March 2013

 

NEWS & OPINION

 

Medication alert for LASIK and PRK


   

A joint statement by the ASCRS Cornea and Refractive Surgery Clinical Committees

The ASCRS Cornea and Refractive Surgery Clinical Committees issued a joint alert regarding the use of topical medications immediately prior to or intraoperatively during LASIK and PRK. Several new topical ophthalmic medications have become available that contain advanced vehicles designed to deliver consistent dosage of medication, increase contact time on the eye, stabilize the ocular surface, and reduce dosing frequency. These medications are not FDA approved specifically for LASIK or PRK but are commonly used by clinicians in the practice of medicine. These medications alphabetically include: Azithromycin 1% ophthalmic solution with a vehicle of polycarbophil, edetate disodium, sodium chloride (Azasite, Merck, Whitehouse Station, N.J.) Besifloxacin 0.6% ophthalmic suspension with a vehicle of polycarbophil, edetate disodium, sodium chloride (Besivance, Bausch + Lomb, Rochester, N.Y.) Cyclosporine ophthalmic emulsion 0.05% with a vehicle that includes castor oil (Restasis, Allergan, Irvine, Calif.) Difluprednate ophthalmic emulsion 0.05% with a vehicle that includes castor oil (Durezol, Alcon, Fort Worth, Texas) Ketorolac 0.45% ophthalmic solution with a vehicle of carboxymethylcellulose sodium (Acuvail, Allergan) Loteprednol 0.5% ophthalmic gel with a vehicle that includes glycerin, polycarbophil, propylene glycol, tyloxapol (Lotemax Gel drop, Bausch + Lomb) Moxifloxacin 0.5% ophthalmic solution with a vehicle that includes xanthan gum and tyloxapol (Moxeza, Alcon) Nepafanac 0.3% ophthalmic suspension with a vehicle that includes mannitol, carbomer 974P, sodium chloride, tyloxapol, edetate disodium (Nevanac, Alcon) Nepafanac 0.3% ophthalmic suspension with a vehicle that includes propylene glycol, carbomer 974P, guar gum, and carboxymethylcellulose sodium (Ilevro, Alcon) Additionally, there are a number of highly viscous artificial tears and lubricating drops that contain these inactive ingredients and may pose similar hazards when used intraoperatively in LASIK and PRK.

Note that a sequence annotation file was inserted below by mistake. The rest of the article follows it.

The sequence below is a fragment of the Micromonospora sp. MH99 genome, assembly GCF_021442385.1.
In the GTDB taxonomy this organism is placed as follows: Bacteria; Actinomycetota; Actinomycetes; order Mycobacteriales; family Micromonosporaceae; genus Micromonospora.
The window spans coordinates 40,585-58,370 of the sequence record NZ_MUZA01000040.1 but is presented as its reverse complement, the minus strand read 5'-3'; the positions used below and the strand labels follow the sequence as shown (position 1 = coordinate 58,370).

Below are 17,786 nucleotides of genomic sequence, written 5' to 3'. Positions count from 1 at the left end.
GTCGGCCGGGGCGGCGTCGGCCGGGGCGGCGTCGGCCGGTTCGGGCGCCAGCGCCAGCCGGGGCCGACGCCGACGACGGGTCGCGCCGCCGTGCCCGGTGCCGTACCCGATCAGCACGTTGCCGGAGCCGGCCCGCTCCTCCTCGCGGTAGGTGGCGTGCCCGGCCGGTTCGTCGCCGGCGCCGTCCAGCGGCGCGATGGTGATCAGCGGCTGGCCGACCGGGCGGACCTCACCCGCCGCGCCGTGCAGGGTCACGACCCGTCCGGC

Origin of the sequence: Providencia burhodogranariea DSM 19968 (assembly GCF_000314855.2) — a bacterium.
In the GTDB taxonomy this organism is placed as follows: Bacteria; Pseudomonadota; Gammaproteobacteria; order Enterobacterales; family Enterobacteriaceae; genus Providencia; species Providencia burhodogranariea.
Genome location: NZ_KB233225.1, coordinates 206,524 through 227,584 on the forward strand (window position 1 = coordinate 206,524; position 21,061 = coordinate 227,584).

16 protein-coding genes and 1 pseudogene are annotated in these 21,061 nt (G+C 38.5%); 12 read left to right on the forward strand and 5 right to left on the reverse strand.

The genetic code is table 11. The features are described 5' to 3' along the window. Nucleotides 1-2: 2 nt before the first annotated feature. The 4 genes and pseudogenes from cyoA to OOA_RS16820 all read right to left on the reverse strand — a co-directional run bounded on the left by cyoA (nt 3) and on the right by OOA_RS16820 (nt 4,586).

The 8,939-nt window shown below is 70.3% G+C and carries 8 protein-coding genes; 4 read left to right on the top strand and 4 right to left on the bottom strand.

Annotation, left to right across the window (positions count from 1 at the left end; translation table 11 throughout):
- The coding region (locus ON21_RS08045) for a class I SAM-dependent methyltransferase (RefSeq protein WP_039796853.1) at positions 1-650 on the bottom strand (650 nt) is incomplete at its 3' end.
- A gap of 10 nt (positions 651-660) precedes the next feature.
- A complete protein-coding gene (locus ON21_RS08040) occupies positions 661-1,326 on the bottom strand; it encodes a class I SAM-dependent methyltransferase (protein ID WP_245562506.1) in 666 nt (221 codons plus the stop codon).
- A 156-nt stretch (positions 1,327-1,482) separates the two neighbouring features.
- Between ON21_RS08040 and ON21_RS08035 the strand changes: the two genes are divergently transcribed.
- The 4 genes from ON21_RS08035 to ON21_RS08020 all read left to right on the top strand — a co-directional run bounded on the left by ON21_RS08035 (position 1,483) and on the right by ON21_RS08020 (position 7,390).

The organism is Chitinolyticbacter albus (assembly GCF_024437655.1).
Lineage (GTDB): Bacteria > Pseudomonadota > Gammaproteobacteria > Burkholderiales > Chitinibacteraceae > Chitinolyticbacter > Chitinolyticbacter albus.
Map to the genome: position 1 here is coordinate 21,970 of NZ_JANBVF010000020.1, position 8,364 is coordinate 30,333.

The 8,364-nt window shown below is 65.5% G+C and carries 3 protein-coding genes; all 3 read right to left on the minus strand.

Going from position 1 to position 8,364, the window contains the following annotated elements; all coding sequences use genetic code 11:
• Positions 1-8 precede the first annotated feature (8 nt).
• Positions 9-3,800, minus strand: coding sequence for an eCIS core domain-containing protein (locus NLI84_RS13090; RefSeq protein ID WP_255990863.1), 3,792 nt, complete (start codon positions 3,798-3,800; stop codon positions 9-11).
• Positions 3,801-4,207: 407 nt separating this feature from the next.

These medications contain vehicles that have the potential to be sequestered beneath a LASIK flap or a bandage contact lens following PRK and not absorbed. The ASCRS Cornea and Refractive Surgery Clinical Committees have become aware of several cases of flap slippage and/or diffuse lamellar keratitis (DLK) following LASIK when topical ophthalmic medications with these advanced vehicles have been instilled immediately prior to LASIK or intraoperatively while the flap has been elevated. There have been no problems documented with the use of these medications after the flap has been properly positioned. There have also been documented cases of poor epithelial healing when topical ophthalmic medications with these advanced vehicles have been instilled on the stromal bed following PRK prior to placement of a bandage contact lens. The ASCRS Cornea and Refractive Surgery Clinical Committees suggest that these medications not be used immediately prior to or intraoperatively during LASIK or PRK while the stromal bed is exposed until the medications have been studied for these indications. The use of these medications with advanced vehicles following routine LASIK and PRK has not been associated with increased adverse events and may provide benefits in the postop period. We would note that ketorolac, loteprednol, moxifloxacin, and nepafanac are also FDA approved in solution or suspension formulations without these advanced vehicles.

Contact information

Sebrell: csebrell@ascrs.org

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Medication alert for LASIK and PRK Medication alert for LASIK and PRK
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